Dealing with a Catholic organization that allegedly tortured children may be the easiest of Pope Francis’ challenges as he visits Chile and Peru this week.
What is a boy to do when his spiritual mentor, part of a group that claims it is leading young people on the path of Christ, says that God, working in mysterious ways, wants him to fondle and be fondled, to lie naked with grown men, to be sodomized? Too often and for too long in too many parts of the world, those experiences have been kept as guilty secrets, not by the perpetrators but by the victims.
“I thought I had been selected by the devil to provide sexual services to this man,” as one of those boys explained to investigators.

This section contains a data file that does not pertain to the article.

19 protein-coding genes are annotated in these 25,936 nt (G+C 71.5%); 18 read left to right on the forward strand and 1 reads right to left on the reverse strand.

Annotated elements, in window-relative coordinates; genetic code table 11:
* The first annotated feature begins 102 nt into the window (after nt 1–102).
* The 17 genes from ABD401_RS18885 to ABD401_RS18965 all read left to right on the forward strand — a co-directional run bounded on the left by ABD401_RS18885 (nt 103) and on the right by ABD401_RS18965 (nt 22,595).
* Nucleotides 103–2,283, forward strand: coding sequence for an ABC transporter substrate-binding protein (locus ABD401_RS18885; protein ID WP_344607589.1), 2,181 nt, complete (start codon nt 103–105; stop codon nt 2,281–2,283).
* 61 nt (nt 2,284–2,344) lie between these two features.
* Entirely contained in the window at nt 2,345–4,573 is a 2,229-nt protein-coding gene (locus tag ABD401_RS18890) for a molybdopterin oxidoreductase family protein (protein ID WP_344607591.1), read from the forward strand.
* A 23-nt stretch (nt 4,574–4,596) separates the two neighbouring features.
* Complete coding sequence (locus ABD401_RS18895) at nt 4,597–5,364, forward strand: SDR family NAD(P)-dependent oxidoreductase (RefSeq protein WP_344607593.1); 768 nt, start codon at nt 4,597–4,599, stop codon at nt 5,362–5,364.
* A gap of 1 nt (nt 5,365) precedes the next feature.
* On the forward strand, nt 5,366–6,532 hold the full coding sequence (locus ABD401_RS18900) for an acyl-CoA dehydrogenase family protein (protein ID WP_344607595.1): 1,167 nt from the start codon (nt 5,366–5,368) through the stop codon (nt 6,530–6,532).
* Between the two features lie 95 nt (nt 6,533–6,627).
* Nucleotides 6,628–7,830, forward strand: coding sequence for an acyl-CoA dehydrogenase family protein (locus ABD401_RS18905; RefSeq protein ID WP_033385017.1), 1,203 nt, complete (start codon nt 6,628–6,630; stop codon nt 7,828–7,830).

Only when the press has documented the cases has action been taken to expose some of the perpetrators, although far from all of them.
Such is the situation in Peru and Chile, where Pope Francis is paying a visit this week. However beneficent his reputation, the sordid past of such men and institutions keeps coming back to afflict his papacy like a recurrent, debilitating disease.
Luis Fernando Figari, the 70-year-old founder of Peru’s conservative Sodalitium Christianae Vitae (SCV) Catholic movement used psychological manipulation and sexual torture on young members of his Catholic organization, according to his victims. He and three other men stand accused, though not yet officially charged by Peruvian authorities, of sexually and psychologically assaulting dozens of little boys and young men throughout the ’90s and early 2000s by threatening them with the wrath of God if they didn’t succumb to their wanton pleasures of the flesh.
One of the alleged perpetrators, Jeffrey Daniels Valderrama, now lives in Chicago, where he has told authorities he is innocent of the Peruvian allegations, according to the Chicago Tribune.
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SOURCE: BARBIE LATZA NADEAU